ECONOMY

Serbia privatization slackens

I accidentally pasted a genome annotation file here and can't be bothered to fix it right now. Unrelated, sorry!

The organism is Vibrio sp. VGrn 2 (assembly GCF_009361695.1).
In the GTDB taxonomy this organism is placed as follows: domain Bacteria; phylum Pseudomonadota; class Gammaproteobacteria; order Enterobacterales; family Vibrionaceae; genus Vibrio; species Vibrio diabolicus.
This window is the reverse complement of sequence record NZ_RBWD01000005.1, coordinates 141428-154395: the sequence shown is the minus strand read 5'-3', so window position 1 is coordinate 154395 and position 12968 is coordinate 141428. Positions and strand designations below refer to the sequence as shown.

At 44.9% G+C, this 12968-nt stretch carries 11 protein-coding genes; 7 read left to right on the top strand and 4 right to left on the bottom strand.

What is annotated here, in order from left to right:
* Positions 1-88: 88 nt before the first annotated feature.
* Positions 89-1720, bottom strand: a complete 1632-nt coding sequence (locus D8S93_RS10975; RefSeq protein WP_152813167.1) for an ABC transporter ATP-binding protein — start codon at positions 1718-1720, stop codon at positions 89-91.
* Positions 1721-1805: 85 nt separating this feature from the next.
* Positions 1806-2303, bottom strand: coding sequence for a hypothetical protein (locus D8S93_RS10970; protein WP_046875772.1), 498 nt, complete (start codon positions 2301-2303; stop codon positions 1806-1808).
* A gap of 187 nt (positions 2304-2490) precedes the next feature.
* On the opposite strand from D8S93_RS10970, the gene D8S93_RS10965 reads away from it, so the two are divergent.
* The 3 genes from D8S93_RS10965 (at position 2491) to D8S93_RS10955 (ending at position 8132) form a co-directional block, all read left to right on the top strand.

BELGRADE – The World Bank has said local politics and Europe’s economic downturn were bound to slow down company privatizations in Serbia in 2003. «The political situation definitely slows things down,» Rory O’Sullivan, the head of the World Bank’s mission in Serbia and Montenegro, told Reuters in an interview. He spoke only days before the Parliament of the state union of Serbia and Montenegro was due to meet to ratify zero-interest loans totaling $191 million for social, health, financial and enterprise reforms in Serbia, the larger of the two republics. Following the murder of Serbia’s prime minister in March, widening cracks within the ruling DOS bloc have hampered the work of Parliament, which has failed to ratify the loans since they were approved on April 22. Under World Bank rules, a loan should be ratified within 60 days. Serbia stands to pay fines and possibly lose out on future aid if parliamentarians fail to ratify the loans by June 22. «The delay so far means that reforms are not taking place or it means that the budget is being terribly squeezed because budget funds are not being made available,» O’Sullivan said. Weak economy Privatization remains a key pillar of Serbia’s reforms to its post-communist economy, recovering from a decade of wars and sanctions under autocrat Slobodan Milosevic. But an adverse European economic climate could spoil some of the plans. «Whereas tender privatization started off very well… I would think that the external economic situation is having an effect and probably is going to slow down privatizations in Serbia,» O’Sullivan said. Serbia plans to put on sale majority stakes in Novosadska Banka, Jubanka and Continental Banka by the year end. «Certainly, we expect progress for the three banks. Privatizations will be launched, there’s a lot of interest still in getting into the Serbian market… but the enterprise sector is more complex and we see some weakness in demand,» he said. O’Sullivan said tobacco factories, the Beopetrol fuel chain and Telekom Srbija, planned for sale in 2003, were all big firms requiring serious money to make them viable. «Here we’re more up against market sentiment and market sentiment in Europe at the moment is really not very good because of the economic downturn in Germany and France and elsewhere and increasing unemployment, so investors are being much more careful before they jump,» O’Sullivan said. He said Serbia would have to rethink demands on foreign investors to guarantee jobs to workers. «There’s a question mark on the financial viability of continuing like that.» The World Bank official said Serbia was expected to work hard at restructuring inefficient conglomerates that had to be broken into smaller units, with profitable bits sold. In the meantime, the government should move onto administrative and civil service reform. It was advised to subject laws to a public debate because «in the longer term, people buy into the process.» «That’s the way things happen in a democracy and a market economy,» O’Sullivan said. (Reuters)